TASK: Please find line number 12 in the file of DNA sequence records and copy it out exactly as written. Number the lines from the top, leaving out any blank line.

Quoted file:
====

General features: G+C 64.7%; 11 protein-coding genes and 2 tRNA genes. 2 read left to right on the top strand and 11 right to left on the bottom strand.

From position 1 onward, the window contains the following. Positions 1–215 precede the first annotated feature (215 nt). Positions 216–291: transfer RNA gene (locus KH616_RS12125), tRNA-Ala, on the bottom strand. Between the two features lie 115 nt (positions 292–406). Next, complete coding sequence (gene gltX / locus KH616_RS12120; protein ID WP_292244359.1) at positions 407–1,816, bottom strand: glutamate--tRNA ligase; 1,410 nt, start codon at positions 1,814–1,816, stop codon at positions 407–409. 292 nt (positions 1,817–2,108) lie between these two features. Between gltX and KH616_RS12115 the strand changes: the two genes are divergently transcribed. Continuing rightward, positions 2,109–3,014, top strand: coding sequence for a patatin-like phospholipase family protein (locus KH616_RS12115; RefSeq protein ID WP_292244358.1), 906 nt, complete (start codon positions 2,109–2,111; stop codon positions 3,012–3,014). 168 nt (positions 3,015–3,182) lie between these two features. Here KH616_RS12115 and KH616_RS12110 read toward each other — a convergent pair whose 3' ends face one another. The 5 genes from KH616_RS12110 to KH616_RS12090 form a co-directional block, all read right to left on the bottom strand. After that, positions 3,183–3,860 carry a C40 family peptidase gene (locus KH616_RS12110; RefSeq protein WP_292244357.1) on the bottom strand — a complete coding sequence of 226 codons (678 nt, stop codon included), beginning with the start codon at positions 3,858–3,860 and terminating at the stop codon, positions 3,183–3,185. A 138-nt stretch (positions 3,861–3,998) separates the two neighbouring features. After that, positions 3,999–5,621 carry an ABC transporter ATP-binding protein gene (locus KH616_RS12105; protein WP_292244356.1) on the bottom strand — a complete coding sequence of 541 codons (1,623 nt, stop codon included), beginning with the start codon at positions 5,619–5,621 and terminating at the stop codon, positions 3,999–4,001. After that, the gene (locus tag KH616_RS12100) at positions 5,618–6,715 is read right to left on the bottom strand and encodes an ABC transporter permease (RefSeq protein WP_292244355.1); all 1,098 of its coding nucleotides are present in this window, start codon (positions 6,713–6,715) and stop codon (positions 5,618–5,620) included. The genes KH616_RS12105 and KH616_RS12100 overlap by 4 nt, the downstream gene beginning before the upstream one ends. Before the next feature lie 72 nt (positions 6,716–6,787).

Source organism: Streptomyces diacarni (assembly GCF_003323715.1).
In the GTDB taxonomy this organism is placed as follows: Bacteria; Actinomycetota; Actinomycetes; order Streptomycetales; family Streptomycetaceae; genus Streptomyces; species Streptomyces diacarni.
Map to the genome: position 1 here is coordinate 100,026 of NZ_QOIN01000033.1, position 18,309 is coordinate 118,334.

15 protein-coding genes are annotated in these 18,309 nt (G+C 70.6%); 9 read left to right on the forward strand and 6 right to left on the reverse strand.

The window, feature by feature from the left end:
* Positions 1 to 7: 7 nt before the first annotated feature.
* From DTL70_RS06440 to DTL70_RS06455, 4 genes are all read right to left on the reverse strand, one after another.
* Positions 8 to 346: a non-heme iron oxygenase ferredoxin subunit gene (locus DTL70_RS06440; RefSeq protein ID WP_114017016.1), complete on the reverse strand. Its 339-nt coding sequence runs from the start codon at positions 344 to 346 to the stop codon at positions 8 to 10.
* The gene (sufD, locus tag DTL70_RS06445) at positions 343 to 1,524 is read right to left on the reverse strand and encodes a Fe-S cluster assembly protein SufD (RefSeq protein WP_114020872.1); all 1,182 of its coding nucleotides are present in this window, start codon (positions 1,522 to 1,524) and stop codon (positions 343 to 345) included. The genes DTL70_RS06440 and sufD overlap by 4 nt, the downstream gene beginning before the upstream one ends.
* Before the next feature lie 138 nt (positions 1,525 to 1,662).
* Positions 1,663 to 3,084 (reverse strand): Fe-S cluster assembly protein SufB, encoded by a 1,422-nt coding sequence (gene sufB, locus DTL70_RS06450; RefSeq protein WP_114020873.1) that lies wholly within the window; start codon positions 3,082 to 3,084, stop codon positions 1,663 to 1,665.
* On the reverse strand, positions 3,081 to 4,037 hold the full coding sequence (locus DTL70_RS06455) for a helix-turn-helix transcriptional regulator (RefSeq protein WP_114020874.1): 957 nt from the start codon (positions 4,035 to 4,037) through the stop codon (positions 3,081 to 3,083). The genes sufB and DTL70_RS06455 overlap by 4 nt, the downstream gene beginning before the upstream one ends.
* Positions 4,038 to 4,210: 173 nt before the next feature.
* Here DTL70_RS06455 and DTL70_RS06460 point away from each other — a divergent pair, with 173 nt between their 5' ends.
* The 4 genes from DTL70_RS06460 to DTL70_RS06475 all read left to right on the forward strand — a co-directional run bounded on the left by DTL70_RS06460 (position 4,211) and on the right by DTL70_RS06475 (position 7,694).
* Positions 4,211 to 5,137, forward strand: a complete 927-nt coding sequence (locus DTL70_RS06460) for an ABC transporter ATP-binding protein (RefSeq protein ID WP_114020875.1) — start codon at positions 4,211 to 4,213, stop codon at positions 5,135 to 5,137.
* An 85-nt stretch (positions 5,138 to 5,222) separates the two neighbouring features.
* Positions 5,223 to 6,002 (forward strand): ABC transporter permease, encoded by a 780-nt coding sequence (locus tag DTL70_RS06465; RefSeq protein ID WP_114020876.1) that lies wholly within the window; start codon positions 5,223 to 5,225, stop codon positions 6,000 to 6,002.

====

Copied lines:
* Before the next feature lie 138 nt (positions 1,525 to 1,662).